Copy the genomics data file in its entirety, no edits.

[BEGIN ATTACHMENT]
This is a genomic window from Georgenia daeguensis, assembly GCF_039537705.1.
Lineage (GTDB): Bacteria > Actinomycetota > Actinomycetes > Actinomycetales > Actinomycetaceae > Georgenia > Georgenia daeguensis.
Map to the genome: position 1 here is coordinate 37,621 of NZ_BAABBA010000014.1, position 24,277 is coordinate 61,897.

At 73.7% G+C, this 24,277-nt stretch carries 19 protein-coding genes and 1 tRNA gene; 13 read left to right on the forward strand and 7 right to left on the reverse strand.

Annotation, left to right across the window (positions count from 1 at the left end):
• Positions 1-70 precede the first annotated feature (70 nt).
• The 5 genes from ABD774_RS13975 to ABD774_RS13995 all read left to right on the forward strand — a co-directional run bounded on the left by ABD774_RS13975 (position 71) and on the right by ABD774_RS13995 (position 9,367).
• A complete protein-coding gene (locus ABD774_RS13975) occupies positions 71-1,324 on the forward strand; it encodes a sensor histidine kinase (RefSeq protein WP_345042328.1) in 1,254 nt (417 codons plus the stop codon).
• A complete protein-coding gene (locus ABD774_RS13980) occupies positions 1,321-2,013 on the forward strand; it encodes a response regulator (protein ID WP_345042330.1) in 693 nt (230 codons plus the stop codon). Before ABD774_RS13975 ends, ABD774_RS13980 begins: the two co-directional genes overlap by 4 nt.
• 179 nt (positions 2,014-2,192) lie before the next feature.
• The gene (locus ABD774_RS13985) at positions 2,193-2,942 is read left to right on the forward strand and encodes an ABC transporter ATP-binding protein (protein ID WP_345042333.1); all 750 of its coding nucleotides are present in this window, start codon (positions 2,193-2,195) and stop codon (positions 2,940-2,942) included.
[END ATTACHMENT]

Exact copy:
This is a genomic window from Georgenia daeguensis, assembly GCF_039537705.1.
Lineage (GTDB): Bacteria > Actinomycetota > Actinomycetes > Actinomycetales > Actinomycetaceae > Georgenia > Georgenia daeguensis.
Map to the genome: position 1 here is coordinate 37,621 of NZ_BAABBA010000014.1, position 24,277 is coordinate 61,897.

At 73.7% G+C, this 24,277-nt stretch carries 19 protein-coding genes and 1 tRNA gene; 13 read left to right on the forward strand and 7 right to left on the reverse strand.

Annotation, left to right across the window (positions count from 1 at the left end):
• Positions 1-70 precede the first annotated feature (70 nt).
• The 5 genes from ABD774_RS13975 to ABD774_RS13995 all read left to right on the forward strand — a co-directional run bounded on the left by ABD774_RS13975 (position 71) and on the right by ABD774_RS13995 (position 9,367).
• A complete protein-coding gene (locus ABD774_RS13975) occupies positions 71-1,324 on the forward strand; it encodes a sensor histidine kinase (RefSeq protein WP_345042328.1) in 1,254 nt (417 codons plus the stop codon).
• A complete protein-coding gene (locus ABD774_RS13980) occupies positions 1,321-2,013 on the forward strand; it encodes a response regulator (protein ID WP_345042330.1) in 693 nt (230 codons plus the stop codon). Before ABD774_RS13975 ends, ABD774_RS13980 begins: the two co-directional genes overlap by 4 nt.
• 179 nt (positions 2,014-2,192) lie before the next feature.
• The gene (locus ABD774_RS13985) at positions 2,193-2,942 is read left to right on the forward strand and encodes an ABC transporter ATP-binding protein (protein ID WP_345042333.1); all 750 of its coding nucleotides are present in this window, start codon (positions 2,193-2,195) and stop codon (positions 2,940-2,942) included.